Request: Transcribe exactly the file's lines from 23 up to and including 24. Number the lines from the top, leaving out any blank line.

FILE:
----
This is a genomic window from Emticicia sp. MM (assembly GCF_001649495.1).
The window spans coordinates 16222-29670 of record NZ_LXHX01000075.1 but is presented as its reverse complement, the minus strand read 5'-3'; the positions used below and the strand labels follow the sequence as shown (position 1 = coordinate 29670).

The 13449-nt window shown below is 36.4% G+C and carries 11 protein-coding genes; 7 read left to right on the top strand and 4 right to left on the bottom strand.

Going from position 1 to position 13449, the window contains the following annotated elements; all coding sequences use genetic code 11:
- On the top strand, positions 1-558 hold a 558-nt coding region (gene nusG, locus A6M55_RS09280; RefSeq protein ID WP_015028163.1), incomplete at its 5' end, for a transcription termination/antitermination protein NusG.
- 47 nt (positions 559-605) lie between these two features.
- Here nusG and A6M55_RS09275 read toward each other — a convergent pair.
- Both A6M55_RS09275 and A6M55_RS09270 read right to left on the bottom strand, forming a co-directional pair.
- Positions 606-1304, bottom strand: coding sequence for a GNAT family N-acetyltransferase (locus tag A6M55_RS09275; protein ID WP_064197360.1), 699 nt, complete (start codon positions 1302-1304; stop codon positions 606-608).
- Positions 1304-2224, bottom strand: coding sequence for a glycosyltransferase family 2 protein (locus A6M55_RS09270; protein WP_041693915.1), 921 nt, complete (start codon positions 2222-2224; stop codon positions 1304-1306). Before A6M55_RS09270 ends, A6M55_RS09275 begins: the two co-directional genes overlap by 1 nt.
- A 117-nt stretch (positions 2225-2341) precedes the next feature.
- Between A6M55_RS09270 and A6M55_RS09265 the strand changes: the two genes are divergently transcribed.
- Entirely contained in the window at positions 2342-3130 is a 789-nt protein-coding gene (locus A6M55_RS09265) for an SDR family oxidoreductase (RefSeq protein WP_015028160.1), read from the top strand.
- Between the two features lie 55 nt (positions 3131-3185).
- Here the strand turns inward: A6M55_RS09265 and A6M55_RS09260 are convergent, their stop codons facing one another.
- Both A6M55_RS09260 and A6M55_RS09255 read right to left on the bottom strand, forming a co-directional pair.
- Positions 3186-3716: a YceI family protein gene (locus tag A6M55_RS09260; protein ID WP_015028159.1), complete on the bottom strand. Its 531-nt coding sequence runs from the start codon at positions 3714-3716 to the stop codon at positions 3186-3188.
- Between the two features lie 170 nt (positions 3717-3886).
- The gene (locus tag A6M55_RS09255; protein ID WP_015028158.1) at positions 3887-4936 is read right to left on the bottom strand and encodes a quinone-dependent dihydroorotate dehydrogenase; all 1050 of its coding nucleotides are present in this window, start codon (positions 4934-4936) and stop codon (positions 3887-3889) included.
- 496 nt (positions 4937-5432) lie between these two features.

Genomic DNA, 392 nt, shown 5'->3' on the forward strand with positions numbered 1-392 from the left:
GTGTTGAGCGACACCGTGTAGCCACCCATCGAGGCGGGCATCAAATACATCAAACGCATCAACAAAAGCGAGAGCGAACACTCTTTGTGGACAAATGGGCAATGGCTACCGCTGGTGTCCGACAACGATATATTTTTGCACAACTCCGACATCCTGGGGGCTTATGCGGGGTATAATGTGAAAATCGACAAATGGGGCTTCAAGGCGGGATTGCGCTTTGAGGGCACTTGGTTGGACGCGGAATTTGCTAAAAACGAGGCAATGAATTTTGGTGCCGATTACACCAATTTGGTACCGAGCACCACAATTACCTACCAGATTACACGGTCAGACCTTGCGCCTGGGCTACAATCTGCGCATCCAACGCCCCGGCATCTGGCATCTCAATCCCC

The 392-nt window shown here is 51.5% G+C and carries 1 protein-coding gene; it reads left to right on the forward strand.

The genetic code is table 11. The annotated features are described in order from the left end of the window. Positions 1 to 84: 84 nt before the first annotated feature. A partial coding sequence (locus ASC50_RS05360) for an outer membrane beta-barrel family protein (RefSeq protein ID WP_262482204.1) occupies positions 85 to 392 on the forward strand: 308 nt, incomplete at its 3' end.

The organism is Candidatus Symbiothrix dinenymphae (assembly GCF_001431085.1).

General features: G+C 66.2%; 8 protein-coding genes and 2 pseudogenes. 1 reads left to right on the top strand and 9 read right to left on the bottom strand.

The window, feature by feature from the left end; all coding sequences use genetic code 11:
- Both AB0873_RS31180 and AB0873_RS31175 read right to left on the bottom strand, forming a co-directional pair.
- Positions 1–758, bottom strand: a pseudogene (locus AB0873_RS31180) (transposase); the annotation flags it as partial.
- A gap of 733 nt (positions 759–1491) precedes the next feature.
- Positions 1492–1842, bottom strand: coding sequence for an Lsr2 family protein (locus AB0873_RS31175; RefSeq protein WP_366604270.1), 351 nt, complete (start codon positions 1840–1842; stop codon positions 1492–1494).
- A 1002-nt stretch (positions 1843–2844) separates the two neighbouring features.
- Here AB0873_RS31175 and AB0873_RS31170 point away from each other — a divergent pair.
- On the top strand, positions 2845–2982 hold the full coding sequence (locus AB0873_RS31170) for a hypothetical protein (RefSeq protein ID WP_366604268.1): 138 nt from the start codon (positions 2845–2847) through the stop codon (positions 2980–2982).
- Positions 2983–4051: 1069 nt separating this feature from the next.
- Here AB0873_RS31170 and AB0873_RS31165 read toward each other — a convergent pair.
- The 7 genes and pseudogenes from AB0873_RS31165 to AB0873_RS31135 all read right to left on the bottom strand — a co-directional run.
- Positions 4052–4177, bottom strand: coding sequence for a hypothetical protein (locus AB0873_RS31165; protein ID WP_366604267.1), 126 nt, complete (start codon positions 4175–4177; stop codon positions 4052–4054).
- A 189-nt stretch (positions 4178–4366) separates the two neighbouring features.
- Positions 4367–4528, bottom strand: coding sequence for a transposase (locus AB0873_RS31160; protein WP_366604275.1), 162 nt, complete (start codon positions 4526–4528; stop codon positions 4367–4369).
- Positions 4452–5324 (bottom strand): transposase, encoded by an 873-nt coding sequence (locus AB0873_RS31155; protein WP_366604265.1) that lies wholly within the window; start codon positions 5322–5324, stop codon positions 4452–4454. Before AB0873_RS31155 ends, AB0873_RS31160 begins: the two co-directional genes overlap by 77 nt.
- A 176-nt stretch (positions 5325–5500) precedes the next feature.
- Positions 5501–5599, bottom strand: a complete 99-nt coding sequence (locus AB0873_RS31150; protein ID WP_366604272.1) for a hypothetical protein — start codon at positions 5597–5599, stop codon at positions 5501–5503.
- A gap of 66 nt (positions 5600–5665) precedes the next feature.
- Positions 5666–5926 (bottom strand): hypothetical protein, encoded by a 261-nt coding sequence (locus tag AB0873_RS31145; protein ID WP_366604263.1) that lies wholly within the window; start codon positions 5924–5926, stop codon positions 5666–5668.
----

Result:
The 392-nt window shown here is 51.5% G+C and carries 1 protein-coding gene; it reads left to right on the forward strand.

The genetic code is table 11. The annotated features are described in order from the left end of the window. Positions 1 to 84: 84 nt before the first annotated feature. A partial coding sequence (locus ASC50_RS05360) for an outer membrane beta-barrel family protein (RefSeq protein ID WP_262482204.1) occupies positions 85 to 392 on the forward strand: 308 nt, incomplete at its 3' end.